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7 Times Star Trek Took Us to History Class

From gunslingers to a president, here are some of our favorite cameos from American History.

Trek Takes us to History Class

Celebrate Independence Day with these 7 icons from U.S. history who have appeared on Star Trek, from scientists to gunslingers to authors and even an American president.

Celebrate Independence Day with a Star Trek Banger

Abraham Lincoln, “The Savage Curtain,” TOS S3, E22

Star Trek: The Original Series -

“There's no honorable way to kill, no gentle way to destroy. There is nothing good in war except its ending.”

“The Savage Curtain” opens with the Enterprise crew running scans on an uninhabitable planet when, suddenly, a giant image of President Abraham Lincoln appears on their viewscreen and asks them to beam down and speak with him. When Kirk and Spock beam down they meet both Abraham Lincoln and Surak, a Vulcan philosopher and Spock’s hero. The planet’s aliens pit this group against four of the evilest villains of history to see whether it’s true that good always triumphs over evil. Throughout the episode, Abraham Lincoln upholds the virtues of honor and self-sacrifice and becomes the embodiment of his mythologized place in American history.

Amelia Earhart, “The 37s,” VOY, S2, E1

Star Trek: Voyager -

“Think I could take her out for a spin?”

The Voyager crew discovers an old pickup truck floating in space, and when Paris turns on the radio, he hears a distress signal. They follow the signal to its origins in the hopes that it will offer a clue for how the crew can return to Earth. They land Voyager on the planet emitting the signal and discover several cryostasis chambers in a mineshaft, with 37 people from Old Earth in stasis. One of them is Amelia Earhart. The crew awakens them and as tensions rise from the very confused and terrified people, Earhart becomes a voice of sanity as she bonds with Janeway. Amelia Earhart’s mysterious disappearance on July 2, 1937 while attempting to fly across the world has inspired much speculation. This episode celebrates her amazing contributions to aviation history.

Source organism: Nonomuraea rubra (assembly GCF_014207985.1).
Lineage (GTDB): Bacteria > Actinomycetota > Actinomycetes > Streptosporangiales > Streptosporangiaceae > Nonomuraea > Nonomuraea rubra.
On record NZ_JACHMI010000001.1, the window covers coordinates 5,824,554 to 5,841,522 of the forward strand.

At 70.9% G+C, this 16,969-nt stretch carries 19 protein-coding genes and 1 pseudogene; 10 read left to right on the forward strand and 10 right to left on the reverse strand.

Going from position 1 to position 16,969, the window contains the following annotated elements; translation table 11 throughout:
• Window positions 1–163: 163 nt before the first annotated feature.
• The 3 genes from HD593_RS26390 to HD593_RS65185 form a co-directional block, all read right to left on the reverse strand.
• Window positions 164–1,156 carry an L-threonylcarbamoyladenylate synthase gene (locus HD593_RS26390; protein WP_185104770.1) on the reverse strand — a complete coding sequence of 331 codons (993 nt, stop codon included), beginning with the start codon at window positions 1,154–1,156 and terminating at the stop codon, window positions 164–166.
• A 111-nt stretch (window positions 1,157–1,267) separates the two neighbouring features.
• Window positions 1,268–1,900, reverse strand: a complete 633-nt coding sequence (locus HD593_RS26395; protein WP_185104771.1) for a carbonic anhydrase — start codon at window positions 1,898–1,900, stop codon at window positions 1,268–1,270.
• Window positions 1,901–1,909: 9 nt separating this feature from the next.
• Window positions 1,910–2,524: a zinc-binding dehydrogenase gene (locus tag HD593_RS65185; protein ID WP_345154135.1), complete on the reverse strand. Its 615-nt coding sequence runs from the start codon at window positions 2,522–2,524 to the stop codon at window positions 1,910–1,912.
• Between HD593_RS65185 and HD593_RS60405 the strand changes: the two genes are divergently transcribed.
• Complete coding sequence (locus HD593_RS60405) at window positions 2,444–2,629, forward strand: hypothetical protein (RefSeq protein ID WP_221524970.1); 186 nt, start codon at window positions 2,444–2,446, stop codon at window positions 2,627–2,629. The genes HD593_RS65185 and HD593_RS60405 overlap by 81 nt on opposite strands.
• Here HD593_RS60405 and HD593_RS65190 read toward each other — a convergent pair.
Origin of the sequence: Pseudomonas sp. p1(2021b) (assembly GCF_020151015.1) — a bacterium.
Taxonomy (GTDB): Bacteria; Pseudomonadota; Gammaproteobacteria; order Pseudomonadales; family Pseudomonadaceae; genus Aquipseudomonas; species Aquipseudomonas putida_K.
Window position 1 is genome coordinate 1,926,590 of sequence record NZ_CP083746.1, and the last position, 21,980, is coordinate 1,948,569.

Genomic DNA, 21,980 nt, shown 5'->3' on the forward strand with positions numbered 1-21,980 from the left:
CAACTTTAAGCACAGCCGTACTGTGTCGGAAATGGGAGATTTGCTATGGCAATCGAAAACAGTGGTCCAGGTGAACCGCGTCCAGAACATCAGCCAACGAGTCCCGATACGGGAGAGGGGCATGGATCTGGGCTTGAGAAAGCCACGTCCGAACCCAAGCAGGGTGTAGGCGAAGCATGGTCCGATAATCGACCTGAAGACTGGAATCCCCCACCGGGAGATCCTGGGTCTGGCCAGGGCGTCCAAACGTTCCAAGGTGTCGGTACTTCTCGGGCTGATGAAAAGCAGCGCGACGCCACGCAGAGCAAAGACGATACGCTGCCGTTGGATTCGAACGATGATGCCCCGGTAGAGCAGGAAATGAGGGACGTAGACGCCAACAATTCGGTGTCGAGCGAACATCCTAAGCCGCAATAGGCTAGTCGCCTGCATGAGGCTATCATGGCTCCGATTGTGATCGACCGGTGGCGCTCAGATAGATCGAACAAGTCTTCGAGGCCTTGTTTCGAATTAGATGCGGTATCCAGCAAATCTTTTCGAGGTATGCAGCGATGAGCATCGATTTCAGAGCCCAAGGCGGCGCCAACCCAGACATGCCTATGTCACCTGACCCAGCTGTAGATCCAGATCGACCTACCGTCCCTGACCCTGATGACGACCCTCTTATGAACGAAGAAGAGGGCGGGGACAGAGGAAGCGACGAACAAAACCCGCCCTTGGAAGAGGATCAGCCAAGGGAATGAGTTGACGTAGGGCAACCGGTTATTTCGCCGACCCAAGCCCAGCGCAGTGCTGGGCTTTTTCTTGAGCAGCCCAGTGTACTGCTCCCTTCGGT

Mark Twain, “Time’s Arrow,” TNG S5, E26

Star Trek: The Next Generation -

“I only took advantage of an irresistible opportunity, as any good writer would.”

In this iconic, two-part episode, a temporal disturbance pulls Data into 19th century San Francisco where he encounters Samuel Clemens — aka  Mark Twain — discussing the possibilities of alien life with Guinan at a literary reception. Curious and suspicious of Data, Clemens confronts him while he’s creating a portal to the Enterprise. Clemens manages to leap through the portal and onto the Enterprise, where Troi helps him realize that the future is much better than he’d ever imagined it to be, and he apologizes to Data. For many Star Trek watchers, this episode has become part of the mythos of Mark Twain.

Jack London, “Time’s Arrow,” TNG S5, E26

Star Trek: The Next Generation -